- Andreas Veit
- Serge Belongie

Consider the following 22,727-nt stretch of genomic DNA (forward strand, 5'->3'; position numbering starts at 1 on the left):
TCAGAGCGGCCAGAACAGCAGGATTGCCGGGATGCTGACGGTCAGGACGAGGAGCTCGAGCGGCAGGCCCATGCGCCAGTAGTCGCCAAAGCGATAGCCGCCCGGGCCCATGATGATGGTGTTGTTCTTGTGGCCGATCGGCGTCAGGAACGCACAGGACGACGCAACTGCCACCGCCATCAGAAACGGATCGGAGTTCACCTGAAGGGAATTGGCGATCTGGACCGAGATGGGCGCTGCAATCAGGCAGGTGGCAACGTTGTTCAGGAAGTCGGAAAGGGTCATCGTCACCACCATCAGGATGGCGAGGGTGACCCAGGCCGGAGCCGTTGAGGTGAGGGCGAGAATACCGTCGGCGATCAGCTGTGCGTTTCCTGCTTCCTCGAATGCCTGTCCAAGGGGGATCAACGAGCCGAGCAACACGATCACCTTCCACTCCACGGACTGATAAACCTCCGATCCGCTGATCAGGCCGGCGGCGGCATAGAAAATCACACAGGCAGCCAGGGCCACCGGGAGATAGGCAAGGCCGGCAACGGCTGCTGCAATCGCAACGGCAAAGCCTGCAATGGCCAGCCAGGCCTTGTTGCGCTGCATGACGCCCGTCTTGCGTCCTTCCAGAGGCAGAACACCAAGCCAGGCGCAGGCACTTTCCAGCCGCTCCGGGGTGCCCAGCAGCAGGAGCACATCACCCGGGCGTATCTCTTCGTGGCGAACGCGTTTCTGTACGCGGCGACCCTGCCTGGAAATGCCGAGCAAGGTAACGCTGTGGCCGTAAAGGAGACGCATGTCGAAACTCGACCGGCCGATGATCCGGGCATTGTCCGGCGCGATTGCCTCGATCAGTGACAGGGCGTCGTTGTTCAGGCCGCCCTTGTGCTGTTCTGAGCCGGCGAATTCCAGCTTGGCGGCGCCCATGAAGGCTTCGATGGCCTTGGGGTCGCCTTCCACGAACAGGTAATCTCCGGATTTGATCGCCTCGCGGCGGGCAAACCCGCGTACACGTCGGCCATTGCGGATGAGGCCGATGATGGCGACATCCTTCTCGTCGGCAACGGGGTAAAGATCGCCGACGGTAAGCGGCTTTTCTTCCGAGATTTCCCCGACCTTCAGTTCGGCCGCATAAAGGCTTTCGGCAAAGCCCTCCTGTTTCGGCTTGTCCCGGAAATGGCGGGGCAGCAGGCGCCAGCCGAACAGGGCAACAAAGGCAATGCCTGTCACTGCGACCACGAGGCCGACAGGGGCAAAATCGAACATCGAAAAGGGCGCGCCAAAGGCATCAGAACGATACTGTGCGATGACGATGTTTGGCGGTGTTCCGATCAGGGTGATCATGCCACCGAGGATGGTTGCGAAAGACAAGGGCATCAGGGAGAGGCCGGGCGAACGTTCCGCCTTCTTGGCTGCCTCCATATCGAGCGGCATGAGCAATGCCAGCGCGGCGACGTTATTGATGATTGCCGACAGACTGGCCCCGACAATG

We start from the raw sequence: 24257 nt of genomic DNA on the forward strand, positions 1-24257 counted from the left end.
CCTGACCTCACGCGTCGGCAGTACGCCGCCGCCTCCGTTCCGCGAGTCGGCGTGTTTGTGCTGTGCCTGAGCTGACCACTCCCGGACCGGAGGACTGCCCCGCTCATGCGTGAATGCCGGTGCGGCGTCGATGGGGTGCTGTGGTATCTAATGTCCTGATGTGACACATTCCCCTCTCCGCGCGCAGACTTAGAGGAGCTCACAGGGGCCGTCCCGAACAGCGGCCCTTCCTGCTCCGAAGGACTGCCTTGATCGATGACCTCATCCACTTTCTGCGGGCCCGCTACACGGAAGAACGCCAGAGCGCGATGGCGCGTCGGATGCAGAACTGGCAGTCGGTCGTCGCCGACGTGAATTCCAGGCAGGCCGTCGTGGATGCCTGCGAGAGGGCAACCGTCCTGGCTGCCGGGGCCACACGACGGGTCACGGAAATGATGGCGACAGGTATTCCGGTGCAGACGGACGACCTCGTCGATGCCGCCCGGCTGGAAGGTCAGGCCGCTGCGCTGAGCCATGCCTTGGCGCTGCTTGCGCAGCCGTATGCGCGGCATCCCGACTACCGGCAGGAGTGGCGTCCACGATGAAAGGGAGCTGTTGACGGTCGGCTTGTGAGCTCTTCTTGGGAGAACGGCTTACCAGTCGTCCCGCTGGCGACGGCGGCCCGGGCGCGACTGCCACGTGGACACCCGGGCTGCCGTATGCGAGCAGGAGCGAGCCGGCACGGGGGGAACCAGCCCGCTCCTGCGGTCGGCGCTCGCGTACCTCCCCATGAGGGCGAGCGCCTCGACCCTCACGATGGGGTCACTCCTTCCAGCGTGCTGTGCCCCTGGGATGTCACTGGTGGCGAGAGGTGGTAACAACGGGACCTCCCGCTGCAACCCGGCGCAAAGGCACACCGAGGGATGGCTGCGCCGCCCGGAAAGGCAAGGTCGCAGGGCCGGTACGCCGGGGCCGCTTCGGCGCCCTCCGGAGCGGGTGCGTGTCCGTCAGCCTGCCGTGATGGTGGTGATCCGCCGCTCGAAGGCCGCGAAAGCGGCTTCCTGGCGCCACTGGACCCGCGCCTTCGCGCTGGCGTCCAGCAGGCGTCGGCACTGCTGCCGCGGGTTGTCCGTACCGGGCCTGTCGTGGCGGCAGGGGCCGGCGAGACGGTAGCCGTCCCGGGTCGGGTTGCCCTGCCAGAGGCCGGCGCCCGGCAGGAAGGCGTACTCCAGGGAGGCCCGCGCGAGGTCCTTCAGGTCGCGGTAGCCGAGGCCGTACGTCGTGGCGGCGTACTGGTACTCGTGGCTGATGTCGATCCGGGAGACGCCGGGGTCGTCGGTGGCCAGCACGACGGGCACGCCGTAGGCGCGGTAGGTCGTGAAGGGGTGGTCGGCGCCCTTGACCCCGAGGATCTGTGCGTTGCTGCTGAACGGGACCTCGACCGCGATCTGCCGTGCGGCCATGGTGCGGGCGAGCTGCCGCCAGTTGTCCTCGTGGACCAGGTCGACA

Do convolutional networks really need a fixed feed-forward structure? What if, after identifying the high-level concept of an image, a network could move directly to a layer that can distinguish fine-grained differences? Currently, a network would first need to execute sometimes hundreds of intermediate layers that specialize in unrelated aspects. Ideally, the more a network already knows about an image, the better it should be at deciding which layer to compute next. In this work, we propose convolutional networks with adaptive inference graphs (ConvNet-AIG) that adaptively define their network topology conditioned on the input image. Following a high-level structure similar to residual networks (ResNets), ConvNet-AIG decides for each input image on the fly which layers are needed. In experiments on ImageNet we show that ConvNet-AIG learns distinct inference graphs for different categories. Both ConvNet-AIG with 50 and 101 layers outperform their ResNet counterpart, while using 20% and 38% less computations respectively. By grouping parameters into layers for related classes and only executing relevant layers, ConvNet-AIG improves both efficiency and overall classification quality. Lastly, we also study the effect of adaptive inference graphs on the susceptibility towards adversarial examples. We observe that ConvNet-AIG shows a higher robustness than ResNets, complementing other known defense mechanisms.